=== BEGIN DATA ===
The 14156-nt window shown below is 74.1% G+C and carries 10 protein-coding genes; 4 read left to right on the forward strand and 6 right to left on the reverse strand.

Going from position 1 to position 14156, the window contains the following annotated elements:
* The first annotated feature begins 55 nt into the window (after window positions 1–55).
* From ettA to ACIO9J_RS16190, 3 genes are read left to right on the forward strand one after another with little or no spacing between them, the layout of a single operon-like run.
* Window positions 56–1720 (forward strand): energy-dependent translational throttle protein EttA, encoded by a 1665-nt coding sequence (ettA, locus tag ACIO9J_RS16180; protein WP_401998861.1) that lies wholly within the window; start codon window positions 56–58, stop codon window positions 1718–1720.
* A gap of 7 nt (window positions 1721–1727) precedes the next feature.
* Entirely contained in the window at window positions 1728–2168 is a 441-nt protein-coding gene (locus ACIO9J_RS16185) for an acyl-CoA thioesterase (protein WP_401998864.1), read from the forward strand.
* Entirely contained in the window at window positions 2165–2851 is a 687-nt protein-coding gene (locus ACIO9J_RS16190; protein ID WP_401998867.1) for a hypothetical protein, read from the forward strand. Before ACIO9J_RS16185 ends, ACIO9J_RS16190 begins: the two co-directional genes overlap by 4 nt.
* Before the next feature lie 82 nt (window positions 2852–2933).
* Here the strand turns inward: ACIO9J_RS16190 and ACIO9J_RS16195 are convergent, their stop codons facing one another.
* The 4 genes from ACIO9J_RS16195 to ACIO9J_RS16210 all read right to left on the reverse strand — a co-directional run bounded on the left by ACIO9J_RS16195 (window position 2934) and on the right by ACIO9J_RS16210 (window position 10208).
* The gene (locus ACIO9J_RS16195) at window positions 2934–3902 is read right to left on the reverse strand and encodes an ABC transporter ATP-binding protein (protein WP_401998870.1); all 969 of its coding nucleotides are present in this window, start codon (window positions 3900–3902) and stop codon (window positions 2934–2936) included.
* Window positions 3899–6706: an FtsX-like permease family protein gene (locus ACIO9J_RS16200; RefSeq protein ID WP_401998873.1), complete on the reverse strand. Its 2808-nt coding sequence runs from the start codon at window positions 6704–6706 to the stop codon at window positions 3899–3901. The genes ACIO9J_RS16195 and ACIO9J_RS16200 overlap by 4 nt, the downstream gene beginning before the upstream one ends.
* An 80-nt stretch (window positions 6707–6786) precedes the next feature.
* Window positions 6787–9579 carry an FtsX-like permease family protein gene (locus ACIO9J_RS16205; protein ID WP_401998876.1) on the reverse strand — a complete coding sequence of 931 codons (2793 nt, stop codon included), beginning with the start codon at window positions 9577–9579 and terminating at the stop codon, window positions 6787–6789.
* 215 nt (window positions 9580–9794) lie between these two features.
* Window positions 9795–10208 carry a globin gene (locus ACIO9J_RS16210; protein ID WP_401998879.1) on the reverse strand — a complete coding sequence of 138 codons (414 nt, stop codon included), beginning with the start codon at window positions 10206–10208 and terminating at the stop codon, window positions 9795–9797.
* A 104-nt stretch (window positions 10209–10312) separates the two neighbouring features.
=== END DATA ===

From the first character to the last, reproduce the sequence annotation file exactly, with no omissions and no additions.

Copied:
The 14156-nt window shown below is 74.1% G+C and carries 10 protein-coding genes; 4 read left to right on the forward strand and 6 right to left on the reverse strand.

Going from position 1 to position 14156, the window contains the following annotated elements:
* The first annotated feature begins 55 nt into the window (after window positions 1–55).
* From ettA to ACIO9J_RS16190, 3 genes are read left to right on the forward strand one after another with little or no spacing between them, the layout of a single operon-like run.
* Window positions 56–1720 (forward strand): energy-dependent translational throttle protein EttA, encoded by a 1665-nt coding sequence (ettA, locus tag ACIO9J_RS16180; protein WP_401998861.1) that lies wholly within the window; start codon window positions 56–58, stop codon window positions 1718–1720.
* A gap of 7 nt (window positions 1721–1727) precedes the next feature.
* Entirely contained in the window at window positions 1728–2168 is a 441-nt protein-coding gene (locus ACIO9J_RS16185) for an acyl-CoA thioesterase (protein WP_401998864.1), read from the forward strand.
* Entirely contained in the window at window positions 2165–2851 is a 687-nt protein-coding gene (locus ACIO9J_RS16190; protein ID WP_401998867.1) for a hypothetical protein, read from the forward strand. Before ACIO9J_RS16185 ends, ACIO9J_RS16190 begins: the two co-directional genes overlap by 4 nt.
* Before the next feature lie 82 nt (window positions 2852–2933).
* Here the strand turns inward: ACIO9J_RS16190 and ACIO9J_RS16195 are convergent, their stop codons facing one another.
* The 4 genes from ACIO9J_RS16195 to ACIO9J_RS16210 all read right to left on the reverse strand — a co-directional run bounded on the left by ACIO9J_RS16195 (window position 2934) and on the right by ACIO9J_RS16210 (window position 10208).
* The gene (locus ACIO9J_RS16195) at window positions 2934–3902 is read right to left on the reverse strand and encodes an ABC transporter ATP-binding protein (protein WP_401998870.1); all 969 of its coding nucleotides are present in this window, start codon (window positions 3900–3902) and stop codon (window positions 2934–2936) included.
* Window positions 3899–6706: an FtsX-like permease family protein gene (locus ACIO9J_RS16200; RefSeq protein ID WP_401998873.1), complete on the reverse strand. Its 2808-nt coding sequence runs from the start codon at window positions 6704–6706 to the stop codon at window positions 3899–3901. The genes ACIO9J_RS16195 and ACIO9J_RS16200 overlap by 4 nt, the downstream gene beginning before the upstream one ends.
* An 80-nt stretch (window positions 6707–6786) precedes the next feature.
* Window positions 6787–9579 carry an FtsX-like permease family protein gene (locus ACIO9J_RS16205; protein ID WP_401998876.1) on the reverse strand — a complete coding sequence of 931 codons (2793 nt, stop codon included), beginning with the start codon at window positions 9577–9579 and terminating at the stop codon, window positions 6787–6789.
* 215 nt (window positions 9580–9794) lie between these two features.
* Window positions 9795–10208 carry a globin gene (locus ACIO9J_RS16210; protein ID WP_401998879.1) on the reverse strand — a complete coding sequence of 138 codons (414 nt, stop codon included), beginning with the start codon at window positions 10206–10208 and terminating at the stop codon, window positions 9795–9797.
* A 104-nt stretch (window positions 10209–10312) separates the two neighbouring features.